Bolder than most writer/directors, Peter Kosminsky began The Promise, his four-part series about the British Mandate in Palestine, with a kind of promise of his own. Whatever happened, we were in for a hard time.
His drama, several years in the making, begins in an NHS ward with a sulky teenager, Erin, visiting her sick grandfather and making a poor job of concealing her indifference. And then a flashback took us to an even grimmer place, as a British Army sergeant cradled a dying child. "It's time to grow up, Erin," the teenager's exasperated mother snapped at her daughter back in the present, and sitting at home you felt a little bit of that rebuke had been aimed at you. Television's willingness to infantilise and distract us wasn't going to apply here, was the implication. We were going to have to face up to unpalatable facts. And then, in a striking collision of the fictional and the documentary, we got the worst yet – archive footage of Bergen-Belsen, and the appalling sight of a British squaddie bulldozing corpses into a mass grave.
The footage was there to fill out what Erin had just read in her grandfather Len's wartime diary, discovered at the back of a cupboard as she and her mother cleared out his house. "The worst day of my life so far," it begins. "We buried 1,700 bodies today." And this narrative, too, we suspect, has darker places to go, after Len finds himself not in the position of liberator but of oppressor, rounding up Jewish refugees as they land on the beaches of Palestine, and putting them back behind barbed wire. "Our job is to get them living together peacefully again... to be the meat in the sandwich between the Arabs and the Jews," he is told by a senior officer. And though Len is sympathetic (he is disciplined for trying to let one refugee slip through the net), his feelings are soon complicated by the attacks of Zionist paramilitaries from the Irgun and by the contempt of Jewish settlers. Having a brimming chamberpot emptied over you, he discovers, doesn't increase your feelings of empathy.
Kosminsky cuts between the historical scenes involving Len, and Erin's realisation that she has a personal stake in the moral ambiguities of modern Israel. Accompanying her best friend, Eliza, who has returned to do a stint of National Service, she finds herself in a prosperous middle-class neighbourhood at odds with her expectations. "It's like paradise," she says, startled. But even through this broadly liberal family run fissures of disagreement. Eliza's grandfather fought for the Irgun but her brother, Paul, is a peace activist, so bitter about the current situation that he regards protest itself as a figleaf for "a military dictatorship". This will be fighting talk for many viewers, but one of the virtues of Kosminsky's drama is that it seems intent in offering comfort to no party at all. Paul's efforts on behalf of reconciliation – as part of a group called Combatants for Peace – don't protect him from the suicide bombing that concludes the episode, filmed with a shocking realism.
To say that this is all impeccably balanced – our highest term of praise for the treatment of controversial subjects – doesn't quite get it right. For one thing, balance won't count as a virtue to anyone with a dog in the fight, only a kind of limp prevarication. But it's also because Kosminsky has gone for impeccable imbalance, tugging us emotionally from one side to the other in a way that shows you how difficult it is to achieve any facile equilibrium. Think you know where you stand now? Well, what happens if the ground suddenly shifts like this then? And between them, Len and Erin serve as a proxy for our confusions, one of them haplessly well intentioned (Len also intervenes to prevent the racist bullying of a Palestinian camp worker), the other shamefully naive about just how complex the arguments are. She's growing up fast though, and the drama she's doing it in is very grown-up indeed.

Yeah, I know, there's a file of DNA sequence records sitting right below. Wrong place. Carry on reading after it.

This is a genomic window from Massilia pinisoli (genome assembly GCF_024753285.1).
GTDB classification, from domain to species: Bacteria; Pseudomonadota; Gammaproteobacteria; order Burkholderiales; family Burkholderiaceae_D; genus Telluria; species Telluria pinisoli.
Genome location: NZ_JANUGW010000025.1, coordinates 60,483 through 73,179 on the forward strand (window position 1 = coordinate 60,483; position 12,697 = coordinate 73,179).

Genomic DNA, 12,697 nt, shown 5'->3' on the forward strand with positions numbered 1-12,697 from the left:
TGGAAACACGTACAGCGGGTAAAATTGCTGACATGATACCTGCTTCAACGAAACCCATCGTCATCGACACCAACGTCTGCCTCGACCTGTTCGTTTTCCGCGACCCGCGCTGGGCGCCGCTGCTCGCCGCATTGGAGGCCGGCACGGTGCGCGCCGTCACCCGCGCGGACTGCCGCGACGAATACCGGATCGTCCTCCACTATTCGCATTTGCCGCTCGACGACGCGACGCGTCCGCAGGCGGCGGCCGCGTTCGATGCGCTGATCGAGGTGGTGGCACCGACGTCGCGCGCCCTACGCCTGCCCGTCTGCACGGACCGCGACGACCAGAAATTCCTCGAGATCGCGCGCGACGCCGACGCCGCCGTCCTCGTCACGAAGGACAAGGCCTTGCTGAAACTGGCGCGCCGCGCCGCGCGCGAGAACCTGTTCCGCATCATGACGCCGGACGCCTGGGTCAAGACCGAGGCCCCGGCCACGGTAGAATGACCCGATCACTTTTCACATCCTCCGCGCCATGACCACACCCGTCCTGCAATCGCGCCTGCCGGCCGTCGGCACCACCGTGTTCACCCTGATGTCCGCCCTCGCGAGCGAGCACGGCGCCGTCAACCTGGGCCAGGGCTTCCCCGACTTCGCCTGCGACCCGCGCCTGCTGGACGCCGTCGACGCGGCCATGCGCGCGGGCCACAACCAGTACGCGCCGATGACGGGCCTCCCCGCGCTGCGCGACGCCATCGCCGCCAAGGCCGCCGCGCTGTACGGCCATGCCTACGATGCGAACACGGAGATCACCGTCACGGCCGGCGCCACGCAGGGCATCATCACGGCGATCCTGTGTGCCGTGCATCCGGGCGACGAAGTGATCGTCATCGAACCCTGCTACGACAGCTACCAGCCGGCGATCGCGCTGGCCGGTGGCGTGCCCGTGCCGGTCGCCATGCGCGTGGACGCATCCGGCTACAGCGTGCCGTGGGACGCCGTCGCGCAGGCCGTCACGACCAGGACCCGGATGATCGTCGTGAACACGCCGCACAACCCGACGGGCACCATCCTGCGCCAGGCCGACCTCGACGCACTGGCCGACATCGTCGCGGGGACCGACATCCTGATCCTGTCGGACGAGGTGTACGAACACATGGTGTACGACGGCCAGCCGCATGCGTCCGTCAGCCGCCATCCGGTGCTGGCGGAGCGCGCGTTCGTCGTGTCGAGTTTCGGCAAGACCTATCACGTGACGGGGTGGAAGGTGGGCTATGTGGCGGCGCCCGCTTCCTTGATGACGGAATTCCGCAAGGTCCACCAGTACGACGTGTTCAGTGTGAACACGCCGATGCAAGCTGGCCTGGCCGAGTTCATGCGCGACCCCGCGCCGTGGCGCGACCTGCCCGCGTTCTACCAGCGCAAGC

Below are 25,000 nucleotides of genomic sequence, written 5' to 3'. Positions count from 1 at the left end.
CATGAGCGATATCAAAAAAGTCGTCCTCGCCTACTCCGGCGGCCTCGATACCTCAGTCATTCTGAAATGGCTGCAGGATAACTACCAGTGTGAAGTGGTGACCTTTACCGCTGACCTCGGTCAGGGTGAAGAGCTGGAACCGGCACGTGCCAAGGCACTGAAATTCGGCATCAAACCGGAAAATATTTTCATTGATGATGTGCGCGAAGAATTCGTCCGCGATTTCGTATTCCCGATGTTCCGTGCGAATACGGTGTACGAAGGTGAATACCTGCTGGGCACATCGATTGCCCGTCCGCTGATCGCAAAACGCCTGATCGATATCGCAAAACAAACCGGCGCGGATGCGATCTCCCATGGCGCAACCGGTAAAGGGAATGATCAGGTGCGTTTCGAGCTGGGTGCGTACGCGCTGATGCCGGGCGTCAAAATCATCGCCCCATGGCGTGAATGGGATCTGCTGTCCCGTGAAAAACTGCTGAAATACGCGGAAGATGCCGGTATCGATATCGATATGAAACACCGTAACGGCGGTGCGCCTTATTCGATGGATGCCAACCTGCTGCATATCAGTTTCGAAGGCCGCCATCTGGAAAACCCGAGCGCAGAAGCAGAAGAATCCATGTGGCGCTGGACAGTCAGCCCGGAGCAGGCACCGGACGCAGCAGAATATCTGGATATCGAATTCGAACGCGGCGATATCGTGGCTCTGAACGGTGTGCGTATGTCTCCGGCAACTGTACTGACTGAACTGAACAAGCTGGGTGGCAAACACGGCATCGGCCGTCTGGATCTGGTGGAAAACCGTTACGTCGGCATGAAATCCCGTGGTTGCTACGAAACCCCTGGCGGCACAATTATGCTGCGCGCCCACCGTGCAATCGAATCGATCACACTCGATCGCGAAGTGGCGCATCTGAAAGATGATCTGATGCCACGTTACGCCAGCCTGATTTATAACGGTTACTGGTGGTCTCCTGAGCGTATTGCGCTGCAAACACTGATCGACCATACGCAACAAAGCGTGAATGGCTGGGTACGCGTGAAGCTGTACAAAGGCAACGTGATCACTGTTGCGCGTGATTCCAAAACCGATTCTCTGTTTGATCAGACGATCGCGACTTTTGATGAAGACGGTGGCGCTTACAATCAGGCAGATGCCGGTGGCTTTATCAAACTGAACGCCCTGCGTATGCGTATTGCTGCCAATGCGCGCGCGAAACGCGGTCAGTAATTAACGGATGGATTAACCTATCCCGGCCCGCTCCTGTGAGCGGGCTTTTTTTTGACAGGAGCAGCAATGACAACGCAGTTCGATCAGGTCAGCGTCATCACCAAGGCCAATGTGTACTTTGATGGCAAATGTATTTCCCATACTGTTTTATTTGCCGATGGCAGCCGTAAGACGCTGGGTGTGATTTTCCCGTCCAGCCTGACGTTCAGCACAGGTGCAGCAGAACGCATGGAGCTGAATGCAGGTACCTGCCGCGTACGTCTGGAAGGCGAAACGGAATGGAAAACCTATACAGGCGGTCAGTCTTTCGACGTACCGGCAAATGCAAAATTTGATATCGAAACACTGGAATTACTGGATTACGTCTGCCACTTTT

"We've always been better with words than with pictures," said Sebastian Faulks at the beginning of Faulks on Fiction, the first of a four-part series on the British novel. The problem, of course, is that television believes the opposite of itself, and is so skittish about the written word as a subject matter that it either ignores it altogether or tries to find ways to conceal the fact that that's what it's about. An inattentive viewer, for example, could reasonably have concluded that what Faulks was actually presenting here was a history of costume drama, since there can't have been more than three or four sentences of direct quotation from the novels he was discussing, as opposed to masses of clips from old telly versions, complete with all their attendant distractions from the prose.
Would inattentive viewers really have been watching though? Or, for that matter, the kind of viewer who needs a basic plot synopsis of Robinson Crusoe and Vanity Fair? Rather mysteriously, Faulks on Fiction appears to be aimed at viewers who aren't interested enough in literature to do even the basic reading, at the expense of those who hunger for something a little less Coles Notes. The best moments, tellingly, occurred when the programme stopped worrying about whether the audience will understand and let Faulks get allusive, as when he proposed that Lucky Jim was "Middle England's answer to John Paul Sartre". That was an arresting and thought-provoking line – existentialism in comic mode. But, at least in this opening episode, I'm afraid there weren't nearly enough other moments like it.